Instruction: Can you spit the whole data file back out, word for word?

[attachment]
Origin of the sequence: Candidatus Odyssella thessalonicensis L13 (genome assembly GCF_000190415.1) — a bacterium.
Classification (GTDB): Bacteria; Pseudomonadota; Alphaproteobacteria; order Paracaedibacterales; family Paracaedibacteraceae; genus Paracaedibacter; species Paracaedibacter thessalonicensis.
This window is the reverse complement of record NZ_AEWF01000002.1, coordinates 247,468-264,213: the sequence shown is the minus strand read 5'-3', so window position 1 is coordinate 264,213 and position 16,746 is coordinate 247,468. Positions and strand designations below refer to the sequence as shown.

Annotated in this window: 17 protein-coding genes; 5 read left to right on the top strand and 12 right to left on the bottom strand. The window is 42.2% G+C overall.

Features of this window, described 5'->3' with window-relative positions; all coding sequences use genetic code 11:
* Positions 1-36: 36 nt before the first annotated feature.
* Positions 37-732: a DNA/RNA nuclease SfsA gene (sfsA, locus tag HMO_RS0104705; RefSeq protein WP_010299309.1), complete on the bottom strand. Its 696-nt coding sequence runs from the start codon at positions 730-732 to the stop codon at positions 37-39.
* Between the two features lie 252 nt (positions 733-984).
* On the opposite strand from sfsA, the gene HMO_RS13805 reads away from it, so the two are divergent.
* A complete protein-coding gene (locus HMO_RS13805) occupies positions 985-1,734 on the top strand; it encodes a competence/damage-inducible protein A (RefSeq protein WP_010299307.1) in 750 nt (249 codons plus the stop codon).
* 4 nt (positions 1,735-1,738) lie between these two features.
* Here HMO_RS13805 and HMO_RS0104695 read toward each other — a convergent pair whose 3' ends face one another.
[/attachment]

Origin of the sequence: Candidatus Odyssella thessalonicensis L13 (genome assembly GCF_000190415.1) — a bacterium.
Classification (GTDB): Bacteria; Pseudomonadota; Alphaproteobacteria; order Paracaedibacterales; family Paracaedibacteraceae; genus Paracaedibacter; species Paracaedibacter thessalonicensis.
This window is the reverse complement of record NZ_AEWF01000002.1, coordinates 247,468-264,213: the sequence shown is the minus strand read 5'-3', so window position 1 is coordinate 264,213 and position 16,746 is coordinate 247,468. Positions and strand designations below refer to the sequence as shown.

Annotated in this window: 17 protein-coding genes; 5 read left to right on the top strand and 12 right to left on the bottom strand. The window is 42.2% G+C overall.

Features of this window, described 5'->3' with window-relative positions; all coding sequences use genetic code 11:
* Positions 1-36: 36 nt before the first annotated feature.
* Positions 37-732: a DNA/RNA nuclease SfsA gene (sfsA, locus tag HMO_RS0104705; RefSeq protein WP_010299309.1), complete on the bottom strand. Its 696-nt coding sequence runs from the start codon at positions 730-732 to the stop codon at positions 37-39.
* Between the two features lie 252 nt (positions 733-984).
* On the opposite strand from sfsA, the gene HMO_RS13805 reads away from it, so the two are divergent.
* A complete protein-coding gene (locus HMO_RS13805) occupies positions 985-1,734 on the top strand; it encodes a competence/damage-inducible protein A (RefSeq protein WP_010299307.1) in 750 nt (249 codons plus the stop codon).
* 4 nt (positions 1,735-1,738) lie between these two features.
* Here HMO_RS13805 and HMO_RS0104695 read toward each other — a convergent pair whose 3' ends face one another.